Karen Chávez reports on the pandemic’s effect on the economic impact of the parks in this story for subscribers.
Has opening up hotels contributed to the local case surge?
Since Buncombe commissioners voted three weeks ago to lift local restrictions on short-term lodging businesses, hotel occupancy has risen by a range of 9-30%, with numbers varying from week to week and reservations peaking over July 4 weekend.
Meanwhile, cases of COVID-19 have more than doubled in the county.
Mackenzie Wicker reports that local health officials say the rise in cases is more likely associated with the reopening of businesses and high-risk activity among residents than overnight travel to the area. They stressed that tourists were already taking day trips to Buncombe while the limitations on hotel capacity were in place.
Dr. Kimberly Powers, an associate professor of epidemiology at the UNC Gillings School of Global Public Health who studies infectious disease transmission, said where tourists are sleeping is “less important than where they’re spending most of their time among other people.”
Commercial real estate market braces for rough patch ahead
Local commercial real estate company owners say business failures have been relatively low so far, but they’re bracing for a possible surge late this year and into next. Commercial real estate, like every other segment of the economy, is fighting its way through a COVID-19 pandemic that shows few signs of abating.
“I think the hard part is yet to come,” said Jack Cecil, president and CEO of Biltmore Farms, which developed Biltmore Park and operates four hotels, among other ventures. “And a lot of this depends on your tenant mix.”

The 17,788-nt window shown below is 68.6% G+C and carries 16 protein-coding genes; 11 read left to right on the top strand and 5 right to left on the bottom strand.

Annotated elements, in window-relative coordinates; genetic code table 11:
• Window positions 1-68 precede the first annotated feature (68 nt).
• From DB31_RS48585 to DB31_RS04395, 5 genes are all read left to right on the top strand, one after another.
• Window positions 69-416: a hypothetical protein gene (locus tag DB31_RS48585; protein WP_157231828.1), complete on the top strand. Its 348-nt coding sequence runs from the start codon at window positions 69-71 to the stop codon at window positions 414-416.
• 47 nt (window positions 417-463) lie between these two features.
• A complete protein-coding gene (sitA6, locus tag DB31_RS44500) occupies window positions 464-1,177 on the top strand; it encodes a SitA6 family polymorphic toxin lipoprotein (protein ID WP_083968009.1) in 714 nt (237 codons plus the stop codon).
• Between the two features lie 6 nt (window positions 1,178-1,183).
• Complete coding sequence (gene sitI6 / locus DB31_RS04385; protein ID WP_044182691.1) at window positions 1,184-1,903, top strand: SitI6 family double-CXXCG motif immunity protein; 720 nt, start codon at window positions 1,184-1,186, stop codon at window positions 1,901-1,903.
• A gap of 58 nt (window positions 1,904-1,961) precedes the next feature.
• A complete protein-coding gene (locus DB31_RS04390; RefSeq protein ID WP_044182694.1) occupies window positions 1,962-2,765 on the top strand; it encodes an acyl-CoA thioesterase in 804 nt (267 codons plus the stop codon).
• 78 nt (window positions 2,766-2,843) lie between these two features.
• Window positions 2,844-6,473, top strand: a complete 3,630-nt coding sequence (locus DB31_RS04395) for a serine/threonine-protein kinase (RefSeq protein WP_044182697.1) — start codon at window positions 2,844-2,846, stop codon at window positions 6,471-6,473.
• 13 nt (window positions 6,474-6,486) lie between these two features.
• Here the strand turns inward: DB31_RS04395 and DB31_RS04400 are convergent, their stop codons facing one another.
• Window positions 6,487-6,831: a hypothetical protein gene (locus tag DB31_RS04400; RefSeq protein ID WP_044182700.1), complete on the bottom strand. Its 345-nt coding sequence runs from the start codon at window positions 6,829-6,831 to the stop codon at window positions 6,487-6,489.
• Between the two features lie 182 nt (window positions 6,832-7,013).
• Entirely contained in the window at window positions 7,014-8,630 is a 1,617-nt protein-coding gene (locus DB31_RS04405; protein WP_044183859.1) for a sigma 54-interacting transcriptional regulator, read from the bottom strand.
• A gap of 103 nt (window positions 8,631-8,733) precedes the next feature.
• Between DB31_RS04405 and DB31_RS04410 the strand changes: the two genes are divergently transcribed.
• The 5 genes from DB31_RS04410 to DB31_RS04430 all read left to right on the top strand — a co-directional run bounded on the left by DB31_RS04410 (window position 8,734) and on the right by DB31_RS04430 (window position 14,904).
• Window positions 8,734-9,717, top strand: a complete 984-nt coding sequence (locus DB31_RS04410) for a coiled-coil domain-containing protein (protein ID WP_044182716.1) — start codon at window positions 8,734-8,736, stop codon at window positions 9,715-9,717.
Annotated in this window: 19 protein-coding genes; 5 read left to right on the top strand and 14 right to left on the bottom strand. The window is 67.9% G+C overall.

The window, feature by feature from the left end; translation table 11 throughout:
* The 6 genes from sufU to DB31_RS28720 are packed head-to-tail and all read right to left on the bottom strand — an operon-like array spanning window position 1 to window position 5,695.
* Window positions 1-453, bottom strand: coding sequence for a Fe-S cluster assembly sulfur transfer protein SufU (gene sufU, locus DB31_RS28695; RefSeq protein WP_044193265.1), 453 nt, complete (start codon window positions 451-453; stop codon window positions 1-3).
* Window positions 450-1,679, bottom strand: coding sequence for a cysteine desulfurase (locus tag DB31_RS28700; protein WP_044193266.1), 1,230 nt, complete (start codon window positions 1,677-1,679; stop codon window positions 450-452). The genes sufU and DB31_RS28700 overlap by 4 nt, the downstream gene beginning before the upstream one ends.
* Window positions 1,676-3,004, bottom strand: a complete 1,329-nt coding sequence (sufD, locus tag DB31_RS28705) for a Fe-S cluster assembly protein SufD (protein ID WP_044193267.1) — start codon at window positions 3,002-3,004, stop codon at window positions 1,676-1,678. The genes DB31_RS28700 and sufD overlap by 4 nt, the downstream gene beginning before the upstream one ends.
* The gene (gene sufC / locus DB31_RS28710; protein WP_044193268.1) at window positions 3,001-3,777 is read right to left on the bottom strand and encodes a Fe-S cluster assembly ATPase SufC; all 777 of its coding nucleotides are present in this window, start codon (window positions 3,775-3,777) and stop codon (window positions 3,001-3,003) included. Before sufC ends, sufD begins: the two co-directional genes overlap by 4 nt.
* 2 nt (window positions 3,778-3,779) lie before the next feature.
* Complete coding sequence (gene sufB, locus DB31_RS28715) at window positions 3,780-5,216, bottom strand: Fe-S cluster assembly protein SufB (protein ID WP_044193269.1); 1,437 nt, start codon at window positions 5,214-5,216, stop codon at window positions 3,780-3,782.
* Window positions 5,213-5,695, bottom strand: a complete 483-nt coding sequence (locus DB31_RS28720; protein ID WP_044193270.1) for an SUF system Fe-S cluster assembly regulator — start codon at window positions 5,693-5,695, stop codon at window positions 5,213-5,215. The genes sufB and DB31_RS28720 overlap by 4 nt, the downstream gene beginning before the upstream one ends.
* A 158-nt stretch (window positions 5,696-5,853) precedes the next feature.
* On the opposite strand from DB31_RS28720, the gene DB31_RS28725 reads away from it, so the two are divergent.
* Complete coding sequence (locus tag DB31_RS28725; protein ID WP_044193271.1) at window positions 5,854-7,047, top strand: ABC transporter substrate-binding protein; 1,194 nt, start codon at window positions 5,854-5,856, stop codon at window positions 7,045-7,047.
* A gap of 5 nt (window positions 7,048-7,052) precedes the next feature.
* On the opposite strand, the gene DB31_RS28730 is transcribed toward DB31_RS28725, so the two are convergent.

Cecil thinks national tenants of publicly held companies are more likely to weather the storm because of deeper pockets and more access to capital. Regional companies or local companies with strong balance sheets should be all right, too.
“It’s the startups and the younger companies I tend to worry about,” Cecil said, referring to retail companies and restaurants. “Then if you put it in the macro sense of the economy, I think we still have yet to see the worst of it from commercial office tenants.”
John Boyle reports on the commercial real estate outlook in this story for subscribers.
Is takeout safe?
Nearly two months into the state’s Phase 2 of reopening, more local restaurants have begun to publicly announce confirmed COVID-19 cases.
Those announcements are strictly voluntary: Neither the county nor the state require a business to report positive cases on their premises.
Those businesses are also not required to close, though Communicable Disease staff work with the restaurant to perform contact tracing, with Environmental Health guiding the impacted business through sanitation.
Mackensy Lunsford asks the question, is the food safe? The answer: